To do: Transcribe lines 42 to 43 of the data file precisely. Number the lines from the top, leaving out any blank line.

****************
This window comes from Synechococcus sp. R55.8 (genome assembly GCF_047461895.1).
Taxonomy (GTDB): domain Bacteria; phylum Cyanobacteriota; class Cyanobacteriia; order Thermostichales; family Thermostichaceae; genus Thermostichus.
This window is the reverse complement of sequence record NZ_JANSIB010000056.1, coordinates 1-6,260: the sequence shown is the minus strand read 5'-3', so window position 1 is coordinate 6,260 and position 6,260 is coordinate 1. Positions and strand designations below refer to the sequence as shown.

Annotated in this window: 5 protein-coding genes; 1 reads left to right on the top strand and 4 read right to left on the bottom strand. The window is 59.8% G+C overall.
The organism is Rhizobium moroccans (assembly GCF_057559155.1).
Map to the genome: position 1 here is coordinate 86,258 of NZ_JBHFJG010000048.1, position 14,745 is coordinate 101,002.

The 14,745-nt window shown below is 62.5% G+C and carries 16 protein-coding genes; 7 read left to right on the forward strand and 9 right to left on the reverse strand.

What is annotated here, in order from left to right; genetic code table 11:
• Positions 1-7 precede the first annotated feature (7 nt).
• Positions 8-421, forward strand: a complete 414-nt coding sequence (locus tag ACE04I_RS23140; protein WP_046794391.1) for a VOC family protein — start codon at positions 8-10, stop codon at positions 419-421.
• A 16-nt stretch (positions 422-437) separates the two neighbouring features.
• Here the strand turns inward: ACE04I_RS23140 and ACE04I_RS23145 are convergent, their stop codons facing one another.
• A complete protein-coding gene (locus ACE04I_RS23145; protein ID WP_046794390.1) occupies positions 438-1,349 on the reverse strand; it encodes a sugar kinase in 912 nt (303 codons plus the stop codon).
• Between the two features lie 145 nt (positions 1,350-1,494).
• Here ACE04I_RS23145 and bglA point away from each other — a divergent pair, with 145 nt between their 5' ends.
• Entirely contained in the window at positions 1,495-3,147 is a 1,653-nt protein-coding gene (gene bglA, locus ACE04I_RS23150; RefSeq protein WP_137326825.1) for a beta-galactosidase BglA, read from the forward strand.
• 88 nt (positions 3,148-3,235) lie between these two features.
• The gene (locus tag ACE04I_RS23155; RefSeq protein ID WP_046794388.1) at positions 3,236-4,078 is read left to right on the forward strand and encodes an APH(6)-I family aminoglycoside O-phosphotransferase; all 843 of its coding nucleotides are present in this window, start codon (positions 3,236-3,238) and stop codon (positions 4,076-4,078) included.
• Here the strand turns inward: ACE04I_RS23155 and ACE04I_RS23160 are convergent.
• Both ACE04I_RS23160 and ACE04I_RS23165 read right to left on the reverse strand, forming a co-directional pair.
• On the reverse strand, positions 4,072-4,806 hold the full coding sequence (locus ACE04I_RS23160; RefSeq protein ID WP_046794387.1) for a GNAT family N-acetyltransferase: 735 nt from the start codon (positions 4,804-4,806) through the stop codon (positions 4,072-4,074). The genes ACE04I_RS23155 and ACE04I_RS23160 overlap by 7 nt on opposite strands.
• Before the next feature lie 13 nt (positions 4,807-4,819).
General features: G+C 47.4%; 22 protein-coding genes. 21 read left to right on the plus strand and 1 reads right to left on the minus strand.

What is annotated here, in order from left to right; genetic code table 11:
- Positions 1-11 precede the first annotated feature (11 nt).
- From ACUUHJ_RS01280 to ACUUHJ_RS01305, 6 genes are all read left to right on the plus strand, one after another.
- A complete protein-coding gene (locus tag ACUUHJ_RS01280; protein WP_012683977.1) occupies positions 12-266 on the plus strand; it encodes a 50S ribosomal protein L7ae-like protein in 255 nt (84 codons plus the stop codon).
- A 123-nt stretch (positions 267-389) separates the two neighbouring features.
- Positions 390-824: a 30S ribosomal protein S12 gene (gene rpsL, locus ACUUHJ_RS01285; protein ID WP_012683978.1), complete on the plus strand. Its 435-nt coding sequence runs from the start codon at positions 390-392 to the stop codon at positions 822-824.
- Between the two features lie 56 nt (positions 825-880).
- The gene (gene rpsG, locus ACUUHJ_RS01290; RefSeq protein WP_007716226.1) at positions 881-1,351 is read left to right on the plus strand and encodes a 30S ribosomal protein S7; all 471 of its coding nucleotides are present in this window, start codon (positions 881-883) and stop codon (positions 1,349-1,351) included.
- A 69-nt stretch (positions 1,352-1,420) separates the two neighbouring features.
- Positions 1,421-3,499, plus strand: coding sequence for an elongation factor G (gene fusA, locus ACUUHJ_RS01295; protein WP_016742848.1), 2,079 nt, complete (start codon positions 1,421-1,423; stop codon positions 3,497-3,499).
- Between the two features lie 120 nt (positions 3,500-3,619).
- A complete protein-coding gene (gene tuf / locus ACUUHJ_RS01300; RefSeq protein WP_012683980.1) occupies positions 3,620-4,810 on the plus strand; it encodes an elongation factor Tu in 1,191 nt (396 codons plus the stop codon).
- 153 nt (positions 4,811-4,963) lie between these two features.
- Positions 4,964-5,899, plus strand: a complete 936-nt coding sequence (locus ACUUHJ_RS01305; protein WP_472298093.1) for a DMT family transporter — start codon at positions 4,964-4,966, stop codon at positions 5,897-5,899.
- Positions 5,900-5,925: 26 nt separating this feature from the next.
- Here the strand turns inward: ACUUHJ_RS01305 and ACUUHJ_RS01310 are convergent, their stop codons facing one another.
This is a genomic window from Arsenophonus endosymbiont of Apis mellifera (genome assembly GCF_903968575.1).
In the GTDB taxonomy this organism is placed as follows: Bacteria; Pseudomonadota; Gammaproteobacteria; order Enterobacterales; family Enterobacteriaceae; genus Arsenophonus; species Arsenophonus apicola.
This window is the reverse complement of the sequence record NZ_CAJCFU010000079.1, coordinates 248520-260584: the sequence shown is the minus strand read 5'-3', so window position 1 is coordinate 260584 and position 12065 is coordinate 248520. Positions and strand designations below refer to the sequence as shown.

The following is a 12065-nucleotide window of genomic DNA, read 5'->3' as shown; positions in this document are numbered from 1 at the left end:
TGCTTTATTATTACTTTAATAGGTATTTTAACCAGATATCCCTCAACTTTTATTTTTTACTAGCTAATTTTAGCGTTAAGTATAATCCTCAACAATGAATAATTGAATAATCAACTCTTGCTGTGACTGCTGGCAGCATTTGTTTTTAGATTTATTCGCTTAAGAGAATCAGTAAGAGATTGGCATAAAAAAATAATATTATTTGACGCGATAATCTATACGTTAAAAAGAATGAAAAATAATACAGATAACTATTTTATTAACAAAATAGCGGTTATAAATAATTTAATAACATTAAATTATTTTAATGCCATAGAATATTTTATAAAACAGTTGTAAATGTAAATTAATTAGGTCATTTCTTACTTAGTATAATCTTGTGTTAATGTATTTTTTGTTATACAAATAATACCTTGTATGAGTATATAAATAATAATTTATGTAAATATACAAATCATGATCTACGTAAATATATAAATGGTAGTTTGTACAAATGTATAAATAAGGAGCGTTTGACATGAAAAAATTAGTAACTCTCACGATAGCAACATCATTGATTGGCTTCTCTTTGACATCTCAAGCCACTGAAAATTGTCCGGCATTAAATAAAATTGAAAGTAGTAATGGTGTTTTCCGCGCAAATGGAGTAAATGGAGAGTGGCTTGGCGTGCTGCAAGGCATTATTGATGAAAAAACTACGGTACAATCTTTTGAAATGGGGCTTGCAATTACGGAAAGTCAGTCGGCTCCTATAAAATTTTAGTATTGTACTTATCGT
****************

This window is the reverse complement of the sequence record NZ_CAJCFU010000079.1, coordinates 248520-260584: the sequence shown is the minus strand read 5'-3', so window position 1 is coordinate 260584 and position 12065 is coordinate 248520. Positions and strand designations below refer to the sequence as shown.

The following is a 12065-nucleotide window of genomic DNA, read 5'->3' as shown; positions in this document are numbered from 1 at the left end: